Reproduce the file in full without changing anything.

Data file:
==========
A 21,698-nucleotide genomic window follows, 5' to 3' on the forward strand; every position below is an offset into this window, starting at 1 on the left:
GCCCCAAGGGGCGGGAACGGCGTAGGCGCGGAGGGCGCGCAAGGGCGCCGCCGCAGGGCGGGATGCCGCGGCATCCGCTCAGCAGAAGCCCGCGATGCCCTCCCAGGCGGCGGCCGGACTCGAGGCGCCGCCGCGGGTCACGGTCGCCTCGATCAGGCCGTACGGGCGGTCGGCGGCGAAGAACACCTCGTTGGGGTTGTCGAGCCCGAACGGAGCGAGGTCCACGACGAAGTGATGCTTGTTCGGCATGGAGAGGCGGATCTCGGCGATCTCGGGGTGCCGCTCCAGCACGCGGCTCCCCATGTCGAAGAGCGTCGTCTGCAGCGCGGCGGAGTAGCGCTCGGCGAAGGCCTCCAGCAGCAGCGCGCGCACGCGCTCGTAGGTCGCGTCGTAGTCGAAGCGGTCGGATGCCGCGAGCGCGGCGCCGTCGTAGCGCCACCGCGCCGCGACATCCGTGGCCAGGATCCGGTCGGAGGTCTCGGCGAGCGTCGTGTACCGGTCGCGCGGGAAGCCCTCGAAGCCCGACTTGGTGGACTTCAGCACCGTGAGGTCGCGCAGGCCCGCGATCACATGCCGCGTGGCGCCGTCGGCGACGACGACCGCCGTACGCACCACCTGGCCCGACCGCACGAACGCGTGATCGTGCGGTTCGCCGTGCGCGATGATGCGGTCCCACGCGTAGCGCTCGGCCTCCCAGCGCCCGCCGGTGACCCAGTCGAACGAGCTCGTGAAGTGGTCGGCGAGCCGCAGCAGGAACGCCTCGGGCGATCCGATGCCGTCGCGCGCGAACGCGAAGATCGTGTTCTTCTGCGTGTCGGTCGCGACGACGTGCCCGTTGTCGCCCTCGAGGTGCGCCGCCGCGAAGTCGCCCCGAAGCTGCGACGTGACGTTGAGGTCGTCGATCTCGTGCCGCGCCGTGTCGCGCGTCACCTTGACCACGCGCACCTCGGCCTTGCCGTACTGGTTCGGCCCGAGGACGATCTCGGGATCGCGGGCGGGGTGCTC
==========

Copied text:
A 21,698-nucleotide genomic window follows, 5' to 3' on the forward strand; every position below is an offset into this window, starting at 1 on the left:
GCCCCAAGGGGCGGGAACGGCGTAGGCGCGGAGGGCGCGCAAGGGCGCCGCCGCAGGGCGGGATGCCGCGGCATCCGCTCAGCAGAAGCCCGCGATGCCCTCCCAGGCGGCGGCCGGACTCGAGGCGCCGCCGCGGGTCACGGTCGCCTCGATCAGGCCGTACGGGCGGTCGGCGGCGAAGAACACCTCGTTGGGGTTGTCGAGCCCGAACGGAGCGAGGTCCACGACGAAGTGATGCTTGTTCGGCATGGAGAGGCGGATCTCGGCGATCTCGGGGTGCCGCTCCAGCACGCGGCTCCCCATGTCGAAGAGCGTCGTCTGCAGCGCGGCGGAGTAGCGCTCGGCGAAGGCCTCCAGCAGCAGCGCGCGCACGCGCTCGTAGGTCGCGTCGTAGTCGAAGCGGTCGGATGCCGCGAGCGCGGCGCCGTCGTAGCGCCACCGCGCCGCGACATCCGTGGCCAGGATCCGGTCGGAGGTCTCGGCGAGCGTCGTGTACCGGTCGCGCGGGAAGCCCTCGAAGCCCGACTTGGTGGACTTCAGCACCGTGAGGTCGCGCAGGCCCGCGATCACATGCCGCGTGGCGCCGTCGGCGACGACGACCGCCGTACGCACCACCTGGCCCGACCGCACGAACGCGTGATCGTGCGGTTCGCCGTGCGCGATGATGCGGTCCCACGCGTAGCGCTCGGCCTCCCAGCGCCCGCCGGTGACCCAGTCGAACGAGCTCGTGAAGTGGTCGGCGAGCCGCAGCAGGAACGCCTCGGGCGATCCGATGCCGTCGCGCGCGAACGCGAAGATCGTGTTCTTCTGCGTGTCGGTCGCGACGACGTGCCCGTTGTCGCCCTCGAGGTGCGCCGCCGCGAAGTCGCCCCGAAGCTGCGACGTGACGTTGAGGTCGTCGATCTCGTGCCGCGCCGTGTCGCGCGTCACCTTGACCACGCGCACCTCGGCCTTGCCGTACTGGTTCGGCCCGAGGACGATCTCGGGATCGCGGGCGGGGTGCTC